One Week: Pumpkins, Muscadines, and Blackberries

By Jean Blish Siers *
Volunteers with PumpkinsI love the week after Halloween, when we at Society of St. Andrew get to save those pumpkins that didn’t end up as decorations. It breaks my heart each year when I see perfectly good, perfectly edible pumpkins plopped into garbage cans the day after Halloween, discarded like unloved candy or Christmas trees with no needles. But, ironically, those that didn’t get chosen as displays can go on to live a more fulfilled pumpkin life!

So I was already looking forward to that first week of November, without having any idea how eclectic it would become.

On November 2, thirty students from a local high school got out of class for the morning to help glean nine acres of pie pumpkins. The sky was blue and the air was crisp; a perfect fall day. The kids worked hard, building piles of pumpkins, then loading them onto the farmer’s trailer, and then moving them one more time into waiting trucks and trailers.

We sent nearly three tons of pumpkins to area refugee communities, food pantries, soup kitchens, and our local Meals on Wheels agency. I picture them becoming curries, soups, stews, breads, and pies. I picture them living a pumpkin destiny beyond porch decor and garbage.Scuppernong Section

Two days later, a group of us headed to a Muscadine grape farm. The U-Pick season had ended, but lots of gorgeous grapes hung on
the vines. The farmer gave us a tour — it was our first time on that farm — and encouraged us (not that it took a lot of convincing) to sample each variety: Noble, Scuppernong, and more. We tasted freely and all agreed that they were delicious.

We harvested nearly 3,000 pounds that morning. Again, there were about 30 of us: A mom brought her two home-schooled children who worked hard. We had several senior citizens, and a few younger folks with flexible schedules that allowed them to come out on a Friday morning. We were of different races and ages and we had a great time in the vines. Gleanings that morning went to at least four counties and provided folks with incredibly fresh and healthful fruit.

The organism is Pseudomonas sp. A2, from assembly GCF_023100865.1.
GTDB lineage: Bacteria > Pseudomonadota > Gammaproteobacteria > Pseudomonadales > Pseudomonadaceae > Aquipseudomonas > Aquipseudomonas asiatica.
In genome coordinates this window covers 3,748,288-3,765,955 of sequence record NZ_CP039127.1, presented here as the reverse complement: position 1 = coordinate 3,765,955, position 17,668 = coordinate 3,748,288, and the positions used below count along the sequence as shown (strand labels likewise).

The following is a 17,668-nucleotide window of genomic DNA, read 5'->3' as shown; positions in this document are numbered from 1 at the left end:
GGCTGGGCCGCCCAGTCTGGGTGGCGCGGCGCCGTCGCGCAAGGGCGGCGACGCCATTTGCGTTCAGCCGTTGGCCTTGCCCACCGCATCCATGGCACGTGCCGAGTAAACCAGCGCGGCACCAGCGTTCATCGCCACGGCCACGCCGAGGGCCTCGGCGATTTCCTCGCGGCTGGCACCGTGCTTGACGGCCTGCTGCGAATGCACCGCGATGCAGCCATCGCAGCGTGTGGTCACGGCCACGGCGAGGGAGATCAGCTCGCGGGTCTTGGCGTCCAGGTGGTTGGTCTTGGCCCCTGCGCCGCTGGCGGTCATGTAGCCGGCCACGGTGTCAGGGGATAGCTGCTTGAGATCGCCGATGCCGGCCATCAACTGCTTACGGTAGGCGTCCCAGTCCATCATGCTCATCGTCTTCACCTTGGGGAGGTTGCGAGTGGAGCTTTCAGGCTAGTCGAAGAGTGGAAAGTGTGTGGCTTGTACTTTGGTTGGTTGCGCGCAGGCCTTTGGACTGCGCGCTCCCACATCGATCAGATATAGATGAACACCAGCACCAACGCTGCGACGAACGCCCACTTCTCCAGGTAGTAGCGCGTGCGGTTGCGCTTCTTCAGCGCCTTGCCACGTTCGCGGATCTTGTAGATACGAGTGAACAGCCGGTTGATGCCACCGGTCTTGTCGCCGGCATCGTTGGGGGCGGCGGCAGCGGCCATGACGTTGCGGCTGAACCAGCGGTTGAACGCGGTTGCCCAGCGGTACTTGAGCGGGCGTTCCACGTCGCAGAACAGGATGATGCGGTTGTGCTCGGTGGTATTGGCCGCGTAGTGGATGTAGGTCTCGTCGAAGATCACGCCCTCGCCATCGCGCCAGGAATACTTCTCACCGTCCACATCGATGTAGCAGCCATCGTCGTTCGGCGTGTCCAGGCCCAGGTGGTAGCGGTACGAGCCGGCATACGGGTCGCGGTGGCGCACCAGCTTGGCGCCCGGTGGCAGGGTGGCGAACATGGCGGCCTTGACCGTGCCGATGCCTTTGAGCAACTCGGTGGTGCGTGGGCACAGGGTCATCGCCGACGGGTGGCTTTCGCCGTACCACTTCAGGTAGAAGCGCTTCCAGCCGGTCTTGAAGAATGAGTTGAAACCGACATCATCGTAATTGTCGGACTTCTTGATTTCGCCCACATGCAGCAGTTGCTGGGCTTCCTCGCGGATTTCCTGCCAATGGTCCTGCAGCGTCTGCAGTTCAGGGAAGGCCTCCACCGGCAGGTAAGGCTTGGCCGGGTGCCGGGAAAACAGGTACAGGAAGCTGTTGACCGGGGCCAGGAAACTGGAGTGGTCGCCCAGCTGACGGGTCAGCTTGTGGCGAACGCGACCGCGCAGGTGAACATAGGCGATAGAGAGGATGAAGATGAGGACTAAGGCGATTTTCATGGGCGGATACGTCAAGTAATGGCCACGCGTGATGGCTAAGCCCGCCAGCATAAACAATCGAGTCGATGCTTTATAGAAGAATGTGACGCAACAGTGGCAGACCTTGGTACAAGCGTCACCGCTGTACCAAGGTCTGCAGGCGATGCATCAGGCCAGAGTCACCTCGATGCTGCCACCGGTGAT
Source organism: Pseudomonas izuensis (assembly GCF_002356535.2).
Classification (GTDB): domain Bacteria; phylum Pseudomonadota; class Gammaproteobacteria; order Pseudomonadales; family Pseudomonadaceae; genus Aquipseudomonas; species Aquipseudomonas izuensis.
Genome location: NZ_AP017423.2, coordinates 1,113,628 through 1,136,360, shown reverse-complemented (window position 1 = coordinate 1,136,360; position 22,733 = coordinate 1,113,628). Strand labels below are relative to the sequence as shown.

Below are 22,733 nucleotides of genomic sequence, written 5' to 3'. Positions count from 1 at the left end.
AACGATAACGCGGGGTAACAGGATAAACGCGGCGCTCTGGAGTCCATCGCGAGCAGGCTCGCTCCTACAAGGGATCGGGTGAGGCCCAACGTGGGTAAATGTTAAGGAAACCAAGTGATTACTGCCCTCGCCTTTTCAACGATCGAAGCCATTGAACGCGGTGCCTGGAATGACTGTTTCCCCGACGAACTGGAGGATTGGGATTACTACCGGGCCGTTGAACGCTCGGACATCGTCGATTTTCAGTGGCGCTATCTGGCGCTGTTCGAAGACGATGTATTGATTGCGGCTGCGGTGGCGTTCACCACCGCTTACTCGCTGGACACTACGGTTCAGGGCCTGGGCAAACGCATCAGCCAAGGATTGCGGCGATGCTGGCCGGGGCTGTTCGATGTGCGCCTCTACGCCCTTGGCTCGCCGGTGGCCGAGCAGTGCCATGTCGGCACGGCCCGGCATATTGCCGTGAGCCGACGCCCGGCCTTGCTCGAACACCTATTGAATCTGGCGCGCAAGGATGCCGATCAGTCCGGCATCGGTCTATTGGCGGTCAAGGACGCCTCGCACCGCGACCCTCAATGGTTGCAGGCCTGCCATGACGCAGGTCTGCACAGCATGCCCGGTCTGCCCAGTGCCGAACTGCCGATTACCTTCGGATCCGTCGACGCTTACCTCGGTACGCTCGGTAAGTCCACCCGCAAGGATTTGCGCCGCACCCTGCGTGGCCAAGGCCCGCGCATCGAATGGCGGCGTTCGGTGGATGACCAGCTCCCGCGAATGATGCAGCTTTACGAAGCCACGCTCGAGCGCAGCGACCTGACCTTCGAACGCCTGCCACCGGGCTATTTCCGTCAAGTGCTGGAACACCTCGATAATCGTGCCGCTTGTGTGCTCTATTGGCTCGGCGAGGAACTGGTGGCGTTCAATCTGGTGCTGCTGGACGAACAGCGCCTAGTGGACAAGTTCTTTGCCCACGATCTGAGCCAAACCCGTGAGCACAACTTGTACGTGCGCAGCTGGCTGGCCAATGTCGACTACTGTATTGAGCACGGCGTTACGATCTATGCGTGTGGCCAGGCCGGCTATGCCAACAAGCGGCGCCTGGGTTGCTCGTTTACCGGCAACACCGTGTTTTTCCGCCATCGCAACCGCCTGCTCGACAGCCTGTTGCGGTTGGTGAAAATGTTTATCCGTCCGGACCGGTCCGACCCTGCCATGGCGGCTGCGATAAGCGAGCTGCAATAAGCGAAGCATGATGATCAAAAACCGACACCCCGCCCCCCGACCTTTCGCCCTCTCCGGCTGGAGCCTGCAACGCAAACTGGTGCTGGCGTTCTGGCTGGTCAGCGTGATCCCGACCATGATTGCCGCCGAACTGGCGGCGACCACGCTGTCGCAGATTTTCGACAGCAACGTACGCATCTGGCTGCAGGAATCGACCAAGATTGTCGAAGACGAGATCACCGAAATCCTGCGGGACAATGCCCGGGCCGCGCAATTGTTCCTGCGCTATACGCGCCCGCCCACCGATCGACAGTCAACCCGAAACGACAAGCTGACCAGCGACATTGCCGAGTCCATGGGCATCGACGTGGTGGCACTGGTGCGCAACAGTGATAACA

Loading Boxes of BlackberriesThen, on Tuesday, a distributor called. A grocery chain had rejected several pallets of blackberries because a few clamshells had a moldy berry or two. Rather than send them to a landfill, he called me. I sent trucks, and drove out myself to fill my Subaru Forester with fifty boxes for Friendship Trays, which provides meals to shut-ins. We moved 375 cases, which equaled more than 1,600 pounds of blackberries, with a retail value of $18,000. Believe me, no one minded having to pick out one or two.

I love to think about what folks do with all that food. I love thinking about the possibilities we see in food that others have written-off. I love November!

Here’s one idea in case you still have your beautiful heirloom pumpkin on your step:

Each year, I buy several pumpkins from our local farmers. I decorate with them (they really are lovely), and then I cook them, which is very easy to do: Wash the pumpkin, cut it in half and scoop out the seeds (which you can roast if you like). Cut the pumpkin into manageable pieces and put it on a roasting pan, with a little bit of water, and bake it at 350 degrees until it’s soft. The good orange flesh will scoop right out of the tough shell. I purée the flesh in a food processor and then it’s great to use in soups, breads, pies, or cakes.

This is a recipe I often make in the winter:

Curried Pumpkin Soup

  • 1 small onion, chopped
  • 1 Tablespoon (or to taste) fresh ginger, peeled and chopped
  • 1 Tablespoon olive oil
  • 2 Tablespoons curry powder
  • 1 cup coconut milk
  • 1 cup chicken broth (or water or vegetable broth, to make this vegan)
  • 2 cups puréed pumpkin

Heat olive oil in a large saucepan, and sauté the onion and ginger until soft. Stir in curry powder and heat for about 30 seconds. Stir in coconut milk, chicken broth, and pumpkin. Heat to simmering and cook for about 15 minutes. Add more liquid if it’s too thick. Use a hand blender to purée the soup. Add salt and pepper to taste.

* Jean Blish Siers is SoSA’s Charlotte Area Gleaning Coordinator.

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